On 11 February, the Iranian army declared itself ‘neutral’ after guerrillas and rebel troops loyal to Marxist forces overwhelmed the Shah’s loyal guards in street fighting. The leaders of the Islamic movement, who wanted a smooth transfer of power from the previous order, became alarmed and reacted quickly, announcing publicly that they ‘did not want an insurrection’. Everyone was ordered to hand in guns to mosques and religious establishments. The clerics and their civilian allies in Nehzat Azadi (the religious faction of Iran’s national front) moved swiftly into ministries and government offices to stop the revolution — or in their words ‘to bring back order’.

Instead of receiving open trials, former ministers and officials of the Shah’s regime were hanged after short hearings in the religious city of Qom. The atmosphere of terror created by these executions was intended to warn other potential opponents, in particular the left, that the new regime was going to be as ruthless as its predecessor.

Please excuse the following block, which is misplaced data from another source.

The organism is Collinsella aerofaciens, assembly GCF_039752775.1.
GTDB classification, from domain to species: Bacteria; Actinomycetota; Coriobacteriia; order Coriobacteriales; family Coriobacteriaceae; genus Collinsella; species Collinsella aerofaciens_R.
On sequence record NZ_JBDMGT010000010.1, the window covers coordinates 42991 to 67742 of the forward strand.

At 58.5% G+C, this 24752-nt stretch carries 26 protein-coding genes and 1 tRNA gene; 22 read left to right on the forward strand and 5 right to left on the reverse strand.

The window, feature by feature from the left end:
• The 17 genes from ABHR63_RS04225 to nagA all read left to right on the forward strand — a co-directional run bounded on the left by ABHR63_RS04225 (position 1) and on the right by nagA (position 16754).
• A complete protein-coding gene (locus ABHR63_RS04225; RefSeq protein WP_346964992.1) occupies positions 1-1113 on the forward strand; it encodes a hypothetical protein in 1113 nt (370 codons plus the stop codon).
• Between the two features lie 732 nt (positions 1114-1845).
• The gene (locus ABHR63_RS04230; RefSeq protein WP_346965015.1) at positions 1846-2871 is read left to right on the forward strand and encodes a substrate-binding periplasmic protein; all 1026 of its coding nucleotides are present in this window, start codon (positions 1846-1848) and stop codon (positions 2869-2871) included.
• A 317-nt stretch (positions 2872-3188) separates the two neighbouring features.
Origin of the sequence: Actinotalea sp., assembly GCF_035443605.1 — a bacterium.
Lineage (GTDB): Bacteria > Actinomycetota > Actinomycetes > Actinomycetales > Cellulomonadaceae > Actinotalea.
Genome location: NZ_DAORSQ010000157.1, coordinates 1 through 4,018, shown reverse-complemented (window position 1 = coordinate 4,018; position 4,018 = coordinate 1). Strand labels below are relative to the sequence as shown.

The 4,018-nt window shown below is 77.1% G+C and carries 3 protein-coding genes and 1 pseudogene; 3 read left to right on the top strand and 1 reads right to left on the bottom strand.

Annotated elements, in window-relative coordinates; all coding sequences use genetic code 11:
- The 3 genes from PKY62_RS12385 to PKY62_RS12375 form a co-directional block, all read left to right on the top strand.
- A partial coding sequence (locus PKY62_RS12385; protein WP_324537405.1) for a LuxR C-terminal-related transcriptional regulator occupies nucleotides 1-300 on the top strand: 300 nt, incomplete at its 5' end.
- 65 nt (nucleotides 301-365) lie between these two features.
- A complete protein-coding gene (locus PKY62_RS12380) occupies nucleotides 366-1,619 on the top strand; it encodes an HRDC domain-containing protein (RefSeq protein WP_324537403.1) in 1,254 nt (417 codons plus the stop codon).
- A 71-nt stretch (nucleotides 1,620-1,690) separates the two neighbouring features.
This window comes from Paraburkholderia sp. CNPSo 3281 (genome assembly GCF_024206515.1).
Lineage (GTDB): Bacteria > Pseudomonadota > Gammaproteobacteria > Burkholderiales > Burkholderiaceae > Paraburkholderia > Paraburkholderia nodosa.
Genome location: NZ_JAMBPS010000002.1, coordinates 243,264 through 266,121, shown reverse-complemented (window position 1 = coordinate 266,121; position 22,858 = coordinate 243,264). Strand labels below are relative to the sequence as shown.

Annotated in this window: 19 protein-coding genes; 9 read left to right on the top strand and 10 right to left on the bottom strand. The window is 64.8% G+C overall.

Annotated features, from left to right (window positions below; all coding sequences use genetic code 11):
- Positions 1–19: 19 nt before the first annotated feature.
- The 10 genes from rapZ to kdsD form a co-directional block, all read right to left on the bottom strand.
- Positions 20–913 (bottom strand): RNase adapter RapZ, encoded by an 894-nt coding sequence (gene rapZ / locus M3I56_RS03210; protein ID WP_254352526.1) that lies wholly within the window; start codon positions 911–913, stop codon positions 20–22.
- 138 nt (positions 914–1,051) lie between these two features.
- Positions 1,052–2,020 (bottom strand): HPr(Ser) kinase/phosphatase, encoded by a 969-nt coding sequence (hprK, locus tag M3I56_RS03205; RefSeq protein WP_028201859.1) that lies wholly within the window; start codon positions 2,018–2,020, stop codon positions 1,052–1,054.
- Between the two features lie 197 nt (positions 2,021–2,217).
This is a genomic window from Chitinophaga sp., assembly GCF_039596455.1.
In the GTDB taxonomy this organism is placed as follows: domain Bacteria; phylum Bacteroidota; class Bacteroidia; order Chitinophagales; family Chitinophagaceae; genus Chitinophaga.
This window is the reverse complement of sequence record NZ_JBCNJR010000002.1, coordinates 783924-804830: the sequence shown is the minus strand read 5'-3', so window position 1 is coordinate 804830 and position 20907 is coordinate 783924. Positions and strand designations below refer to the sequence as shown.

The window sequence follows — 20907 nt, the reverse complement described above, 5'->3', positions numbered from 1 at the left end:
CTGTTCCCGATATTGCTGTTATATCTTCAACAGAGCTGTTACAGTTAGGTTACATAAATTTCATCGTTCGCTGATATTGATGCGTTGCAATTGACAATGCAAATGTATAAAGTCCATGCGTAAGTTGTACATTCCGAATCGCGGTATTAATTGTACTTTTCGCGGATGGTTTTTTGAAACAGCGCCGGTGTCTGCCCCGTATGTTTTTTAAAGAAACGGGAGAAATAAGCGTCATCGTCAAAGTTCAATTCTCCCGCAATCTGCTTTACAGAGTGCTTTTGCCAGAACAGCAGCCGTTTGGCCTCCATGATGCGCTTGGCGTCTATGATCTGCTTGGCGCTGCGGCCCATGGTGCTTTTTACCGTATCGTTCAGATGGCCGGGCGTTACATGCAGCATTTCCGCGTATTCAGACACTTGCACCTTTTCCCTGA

The first signs of the kind of society the theocracy envisaged came in early March 1979 when Khomeini issued a decree abolishing the family protection law of the pre-revolutionary era, legislation that had provided some protection to women. A few days later he declared the wearing of hijab compulsory. Since 1938, at least two generations of urban women in Iran had been free to choose or ignore hijab. Secular women organised a major demonstration in opposition to Khomeini’s order in Tehran in March 1979. The demonstration was attacked by Hezbollahis and other Islamic militia. This was the beginning of the religious state’s interference in every aspect of the private lives of the Iranian people: a ban on drinking alcohol was followed by arrest of those attending mixed sex gatherings, and then certain types of music were banned.